Marcia J. Bates

Marcia J. Bates
Residence Los Angeles, California
Nationality American
Fields Information science
Institutions University of California, Los Angeles
Alma mater Pomona College, University of California, Berkeley
Known for Work on information seeking behavior, search strategy, subject access to information, and user-centered design of information systems
Notable awards American Association for the Advancement for Science Fellow, American Society for Information Science Research Award and Award of Merit, American Society for Information Science "Best Journal of ASIS Paper of the Year Award," Frederick G. Kilgour Award.[1]

Marcia J. Bates (born 1942) is Professor VI Emerita of Information Studies in the Graduate School of Education and Information Studies, University of California, Los Angeles.


Bates received a M.L.S in 1967 and a Ph.D (1972), both from the University of California, Berkeley.[2]

She previously taught at the University of Maryland, College Park and was tenured at the University of Washington in 1981 before joining the faculty at UCLA. Bates has published on information seeking behavior, search strategy, subject access in manual and automated systems, and user-centered design of information retrieval systems. She is an elected Fellow of the American Association for the Advancement of Science, a recipient of the American Society for Information Science Research Award, 1998, Award of Merit, 2005, and has twice received the American Society for Information Science "Best Journal of ASIS Paper of the Year Award," in 1980 and 2000. In 2001 she received the Frederick G. Kilgour Award for Research in Library and Information Technology.[3]

Bates' early work dealt with searching success and failure in library catalogs. She initially became known for her articles on information search tactics, that is, techniques and heuristics for improving retrieval success in information systems.[4]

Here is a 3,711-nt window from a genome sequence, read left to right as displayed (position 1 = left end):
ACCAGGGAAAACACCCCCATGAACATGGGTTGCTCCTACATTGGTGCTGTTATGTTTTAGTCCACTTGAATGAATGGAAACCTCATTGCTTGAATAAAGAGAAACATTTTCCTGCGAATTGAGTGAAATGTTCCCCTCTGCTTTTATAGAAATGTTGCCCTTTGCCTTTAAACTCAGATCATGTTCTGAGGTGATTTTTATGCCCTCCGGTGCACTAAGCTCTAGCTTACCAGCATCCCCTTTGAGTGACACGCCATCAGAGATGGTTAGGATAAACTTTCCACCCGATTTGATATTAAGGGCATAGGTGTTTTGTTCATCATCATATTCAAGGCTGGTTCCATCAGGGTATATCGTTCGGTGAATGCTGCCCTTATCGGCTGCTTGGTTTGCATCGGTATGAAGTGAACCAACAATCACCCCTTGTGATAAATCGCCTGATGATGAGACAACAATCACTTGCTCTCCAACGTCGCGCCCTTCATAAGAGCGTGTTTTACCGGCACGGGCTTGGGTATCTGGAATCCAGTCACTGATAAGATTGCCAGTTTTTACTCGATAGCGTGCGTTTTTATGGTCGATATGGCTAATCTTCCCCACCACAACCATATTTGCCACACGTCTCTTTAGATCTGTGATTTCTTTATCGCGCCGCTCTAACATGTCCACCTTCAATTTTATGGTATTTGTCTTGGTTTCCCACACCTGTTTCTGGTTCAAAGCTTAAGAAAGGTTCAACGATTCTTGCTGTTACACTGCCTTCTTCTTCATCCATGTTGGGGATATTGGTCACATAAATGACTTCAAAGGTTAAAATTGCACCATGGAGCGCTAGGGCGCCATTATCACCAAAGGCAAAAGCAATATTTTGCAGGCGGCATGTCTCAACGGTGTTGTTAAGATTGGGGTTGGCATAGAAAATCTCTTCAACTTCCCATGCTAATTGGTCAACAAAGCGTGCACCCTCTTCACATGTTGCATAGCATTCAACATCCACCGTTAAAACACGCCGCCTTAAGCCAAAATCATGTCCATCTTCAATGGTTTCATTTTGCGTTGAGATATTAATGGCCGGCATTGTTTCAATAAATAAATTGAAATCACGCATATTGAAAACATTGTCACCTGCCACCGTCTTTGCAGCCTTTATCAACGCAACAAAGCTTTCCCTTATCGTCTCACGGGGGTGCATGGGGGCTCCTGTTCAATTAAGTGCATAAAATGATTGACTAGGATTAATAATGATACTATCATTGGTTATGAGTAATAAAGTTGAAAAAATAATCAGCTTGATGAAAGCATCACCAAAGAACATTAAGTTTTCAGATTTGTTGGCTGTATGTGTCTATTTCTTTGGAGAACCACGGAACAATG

She was Editor-in-Chief of the Third Edition of the Encyclopedia of Library and Information Sciences (Taylor & Francis, 2010).[5]


Many of Bates' contributions have been in the area of user-centered information system design. Several of her papers have been widely cited and used, including articles on her concepts of "berrypicking," of "information search tactics," and the "cascade of interactions" in the user-system interface.[6][7][8]

In conjunction with the Getty Research Institute, and other Getty agencies, she has studied humanities information seeking online extensively, producing six articles on the work.[9][10] In subject access, as early as 1985, she designed and argued for a "cluster thesaurus" that would bring together all the syntactic and semantic variants of a concept under each concept. Searches could then match on any term in the cluster, with the searcher able to select subsets of terms for further searching. This was also known as the "front-end system mind."[11]